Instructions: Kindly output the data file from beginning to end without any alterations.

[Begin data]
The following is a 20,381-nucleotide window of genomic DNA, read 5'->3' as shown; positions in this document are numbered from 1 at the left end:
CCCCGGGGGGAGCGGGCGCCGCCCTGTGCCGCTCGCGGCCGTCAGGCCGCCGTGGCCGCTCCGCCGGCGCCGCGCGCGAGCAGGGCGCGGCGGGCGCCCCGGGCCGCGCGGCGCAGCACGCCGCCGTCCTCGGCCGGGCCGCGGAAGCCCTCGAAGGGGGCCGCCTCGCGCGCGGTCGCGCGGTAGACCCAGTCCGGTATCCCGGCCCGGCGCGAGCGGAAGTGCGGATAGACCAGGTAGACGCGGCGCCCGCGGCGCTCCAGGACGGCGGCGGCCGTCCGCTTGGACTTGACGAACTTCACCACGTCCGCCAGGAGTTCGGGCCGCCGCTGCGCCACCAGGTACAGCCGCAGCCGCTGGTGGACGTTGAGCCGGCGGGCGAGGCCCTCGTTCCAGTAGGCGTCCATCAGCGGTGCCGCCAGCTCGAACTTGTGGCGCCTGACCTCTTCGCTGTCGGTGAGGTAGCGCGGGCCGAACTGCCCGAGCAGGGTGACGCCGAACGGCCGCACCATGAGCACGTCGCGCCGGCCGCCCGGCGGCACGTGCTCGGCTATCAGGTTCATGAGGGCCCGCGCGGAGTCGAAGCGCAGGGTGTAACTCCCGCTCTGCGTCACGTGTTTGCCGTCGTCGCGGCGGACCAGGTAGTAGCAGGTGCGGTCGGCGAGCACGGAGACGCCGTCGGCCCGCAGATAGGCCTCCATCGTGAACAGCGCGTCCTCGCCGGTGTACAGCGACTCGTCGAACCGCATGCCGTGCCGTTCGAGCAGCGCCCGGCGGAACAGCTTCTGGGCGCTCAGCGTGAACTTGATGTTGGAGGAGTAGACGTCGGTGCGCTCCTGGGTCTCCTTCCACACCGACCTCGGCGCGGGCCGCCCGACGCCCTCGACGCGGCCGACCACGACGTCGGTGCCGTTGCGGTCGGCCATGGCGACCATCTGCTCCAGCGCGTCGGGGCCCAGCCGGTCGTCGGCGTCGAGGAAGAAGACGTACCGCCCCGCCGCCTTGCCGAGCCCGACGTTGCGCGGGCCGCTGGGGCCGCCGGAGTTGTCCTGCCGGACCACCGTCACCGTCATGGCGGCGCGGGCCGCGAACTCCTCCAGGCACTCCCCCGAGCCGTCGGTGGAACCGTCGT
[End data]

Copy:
The following is a 20,381-nucleotide window of genomic DNA, read 5'->3' as shown; positions in this document are numbered from 1 at the left end:
CCCCGGGGGGAGCGGGCGCCGCCCTGTGCCGCTCGCGGCCGTCAGGCCGCCGTGGCCGCTCCGCCGGCGCCGCGCGCGAGCAGGGCGCGGCGGGCGCCCCGGGCCGCGCGGCGCAGCACGCCGCCGTCCTCGGCCGGGCCGCGGAAGCCCTCGAAGGGGGCCGCCTCGCGCGCGGTCGCGCGGTAGACCCAGTCCGGTATCCCGGCCCGGCGCGAGCGGAAGTGCGGATAGACCAGGTAGACGCGGCGCCCGCGGCGCTCCAGGACGGCGGCGGCCGTCCGCTTGGACTTGACGAACTTCACCACGTCCGCCAGGAGTTCGGGCCGCCGCTGCGCCACCAGGTACAGCCGCAGCCGCTGGTGGACGTTGAGCCGGCGGGCGAGGCCCTCGTTCCAGTAGGCGTCCATCAGCGGTGCCGCCAGCTCGAACTTGTGGCGCCTGACCTCTTCGCTGTCGGTGAGGTAGCGCGGGCCGAACTGCCCGAGCAGGGTGACGCCGAACGGCCGCACCATGAGCACGTCGCGCCGGCCGCCCGGCGGCACGTGCTCGGCTATCAGGTTCATGAGGGCCCGCGCGGAGTCGAAGCGCAGGGTGTAACTCCCGCTCTGCGTCACGTGTTTGCCGTCGTCGCGGCGGACCAGGTAGTAGCAGGTGCGGTCGGCGAGCACGGAGACGCCGTCGGCCCGCAGATAGGCCTCCATCGTGAACAGCGCGTCCTCGCCGGTGTACAGCGACTCGTCGAACCGCATGCCGTGCCGTTCGAGCAGCGCCCGGCGGAACAGCTTCTGGGCGCTCAGCGTGAACTTGATGTTGGAGGAGTAGACGTCGGTGCGCTCCTGGGTCTCCTTCCACACCGACCTCGGCGCGGGCCGCCCGACGCCCTCGACGCGGCCGACCACGACGTCGGTGCCGTTGCGGTCGGCCATGGCGACCATCTGCTCCAGCGCGTCGGGGCCCAGCCGGTCGTCGGCGTCGAGGAAGAAGACGTACCGCCCCGCCGCCTTGCCGAGCCCGACGTTGCGCGGGCCGCTGGGGCCGCCGGAGTTGTCCTGCCGGACCACCGTCACCGTCATGGCGGCGCGGGCCGCGAACTCCTCCAGGCACTCCCCCGAGCCGTCGGTGGAACCGTCGT